How do paramedics stay safe at work?

Paramedics at a skateboarding competition in East Vancouver, Sept. 2010.

Paramedics at a skateboarding competition in East Vancouver, Sept. 2010.

I’ve admired paramedics ever since I was a kid in the 70s, watching the old TV show Emergency!

Since then, in real life, I’ve seen paramedics do amazing things, with such kindness and compassion. A while ago, I saw on Facebook that Nicholas Chernen, an old high school friend of mine, was in paramedic school at the Justice Institute of BC.

I wrote to congratulate him on his career choice, and also asked what he is learning about staying safe on the job. Here’s what he told me:

“The first thing we always think about is hazards. Is there anything in/on/around the emergency scene that could cause harm to ourselves or fellow first responders? (We’re no good to anyone if we get injured.)

“Of course we do not want to aggravate a dangerous situation to cause further harm to a patient or other bystanders, meaning that we may have to coordinate with fire and police prior to moving in to do our work.

“Hazards could be weapons, unstable structures, smoke, fire, fumes, water, electricity, uncontrolled crowds etc.

“The other major safety issue is BSI (body substance isolation). We want to protect ourselves from body fluids so we wear gloves, eye protection, masks and gowns sometimes too.

“Any sharp object (needles, lancets, even bandage packaging with corners that could tear a glove) is put into a “sharps” container for safe disposal later.

“There are lots of things to take into consideration when entering an emergency scene, and the cool thing is watching the veterans take it all in so quickly and process it, in order to make their choices about procedures of care.”

I picture these veterans sharing their wealth of knowledge and experience with students, and this increases my admiration even more. It’s amazing to see how they can rush calmly into chaos, dealing with situations that would make some people faint or throw up. It takes a very special person to do this job, and I’m so thankful for each and every person who chooses this career.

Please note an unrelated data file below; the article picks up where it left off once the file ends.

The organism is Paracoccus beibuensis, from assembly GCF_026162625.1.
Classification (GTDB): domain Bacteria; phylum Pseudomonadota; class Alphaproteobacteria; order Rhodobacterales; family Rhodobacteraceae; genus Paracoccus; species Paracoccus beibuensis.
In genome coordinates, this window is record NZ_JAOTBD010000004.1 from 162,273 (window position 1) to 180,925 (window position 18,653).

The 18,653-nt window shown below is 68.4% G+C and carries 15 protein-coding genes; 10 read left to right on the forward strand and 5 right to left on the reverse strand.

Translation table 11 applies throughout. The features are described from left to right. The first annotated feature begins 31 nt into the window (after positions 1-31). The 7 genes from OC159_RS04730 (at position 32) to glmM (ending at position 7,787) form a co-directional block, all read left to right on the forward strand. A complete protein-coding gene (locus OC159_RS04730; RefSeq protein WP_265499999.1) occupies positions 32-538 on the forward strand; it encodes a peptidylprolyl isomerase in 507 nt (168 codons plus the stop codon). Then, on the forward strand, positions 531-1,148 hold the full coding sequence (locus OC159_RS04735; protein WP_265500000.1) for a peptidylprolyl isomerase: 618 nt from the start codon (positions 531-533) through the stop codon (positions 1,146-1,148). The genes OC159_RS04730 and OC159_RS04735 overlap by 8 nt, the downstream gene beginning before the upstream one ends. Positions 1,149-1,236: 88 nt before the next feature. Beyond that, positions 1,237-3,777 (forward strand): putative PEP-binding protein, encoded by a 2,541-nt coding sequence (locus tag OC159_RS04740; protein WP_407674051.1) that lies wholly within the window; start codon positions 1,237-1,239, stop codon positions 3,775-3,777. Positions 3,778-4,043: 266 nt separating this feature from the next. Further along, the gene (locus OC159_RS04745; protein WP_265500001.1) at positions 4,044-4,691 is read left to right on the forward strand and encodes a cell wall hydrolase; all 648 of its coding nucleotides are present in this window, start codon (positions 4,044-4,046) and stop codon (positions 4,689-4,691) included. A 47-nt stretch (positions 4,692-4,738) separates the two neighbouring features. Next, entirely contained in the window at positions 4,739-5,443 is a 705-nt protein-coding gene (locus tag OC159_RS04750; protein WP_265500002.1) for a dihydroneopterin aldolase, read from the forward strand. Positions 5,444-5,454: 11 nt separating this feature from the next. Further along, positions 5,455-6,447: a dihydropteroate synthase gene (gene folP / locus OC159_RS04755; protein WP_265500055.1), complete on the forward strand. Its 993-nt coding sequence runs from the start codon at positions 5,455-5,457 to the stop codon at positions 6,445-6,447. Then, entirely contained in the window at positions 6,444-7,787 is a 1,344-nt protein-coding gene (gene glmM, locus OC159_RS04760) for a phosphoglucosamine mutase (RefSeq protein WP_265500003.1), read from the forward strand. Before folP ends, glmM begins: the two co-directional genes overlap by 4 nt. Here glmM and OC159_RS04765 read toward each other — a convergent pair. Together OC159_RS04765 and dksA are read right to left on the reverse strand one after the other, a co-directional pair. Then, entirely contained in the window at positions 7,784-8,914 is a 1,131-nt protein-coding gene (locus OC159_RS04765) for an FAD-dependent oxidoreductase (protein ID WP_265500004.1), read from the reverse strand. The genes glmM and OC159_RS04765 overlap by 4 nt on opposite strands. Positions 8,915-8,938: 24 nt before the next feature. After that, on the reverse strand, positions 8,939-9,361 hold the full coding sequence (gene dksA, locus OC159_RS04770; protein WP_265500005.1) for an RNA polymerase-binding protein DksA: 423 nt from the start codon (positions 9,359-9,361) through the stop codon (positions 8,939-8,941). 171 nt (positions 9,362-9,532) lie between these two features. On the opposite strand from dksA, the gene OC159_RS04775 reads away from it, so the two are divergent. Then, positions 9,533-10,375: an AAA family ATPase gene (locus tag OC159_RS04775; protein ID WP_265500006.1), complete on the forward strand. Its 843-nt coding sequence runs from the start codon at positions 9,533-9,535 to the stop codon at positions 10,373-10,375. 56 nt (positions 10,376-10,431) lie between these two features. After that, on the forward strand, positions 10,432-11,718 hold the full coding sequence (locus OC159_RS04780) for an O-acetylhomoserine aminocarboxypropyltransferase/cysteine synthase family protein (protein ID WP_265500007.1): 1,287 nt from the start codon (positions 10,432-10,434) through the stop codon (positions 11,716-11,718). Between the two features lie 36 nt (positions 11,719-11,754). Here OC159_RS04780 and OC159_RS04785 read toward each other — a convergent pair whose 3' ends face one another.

6 thoughts on “How do paramedics stay safe at work?

  1. Brad Harbaugh

    Susan – Nice article…I was a big fan of Emergency growing up…happy to see your reference to Squad 51. One thing that jumped out at me was Nicholas saying the first thing they do on the scene is to look at the environment. I think when people are responding to a crisis, they often get tunnel vision and focus on the most desperate aspect of a situation. But taking a second to take in the big picture would allow them to deal more effectively with that situation, while ensuring no further harm was done.

    A good example of this are people stopping to help others on a highway. Good impulse; however, often they create 1 or 2 more hazards in the process.

    I enjoy your blog…keep up the nice work.

  2. Gayle

    I felt really sad hearing the news about those two long-time paramedics. Paramedics seem so undervalued, underpaid and taken for granted in our society it seems to me. I just came back from Surrey Memorial Hospital Emergency because of a situation with my elderly father and any medical professional who works in direct patient care deserves nothing but admiration.

  3. Robert P.

    It is gratifying to see the Paramedics awarded for their services in this community of Richmond, right along with the Firemen, R.C.M.P., Coast Guard, and this past year, the Transit Police. This has become a well-attended community Award-dinner, usually at the River Rock theatre over the past several years. It is great to see the inter-play between these different services, and the joy and appreciation of each as the awardees are honoured on stage from each of these service organizations. One doesn’t truly appreciate what these groups do until revealed in this type of atmosphere, which relates their duties and experiences, good or otherwise.

  4. Del

    Yes, I admire Veteran Paramedics too for their skills and finess demonstrated at most scenes. Alot of us could learn something from watching them in action, but sit down with them after their shift and you’ll see they baggage they carry every day.
    They do get paid well as it is, the only problem is their employer and the way their resoursces are managed.
    Let’s not forget about the dangers at those scenes that we cannot see like the 2 BCAS Paramedics that lost their life walking into a scene that had no Oxygen to breathe and collapsed before knowing what was wrong.
    I would like to recognize those individuals that are tasked for standby like First aid Attendants that are the first responders that receive the least pay, protection or credit. Thank you, keep fighting to make our people and systems better, not just throw money into the pit of greed.


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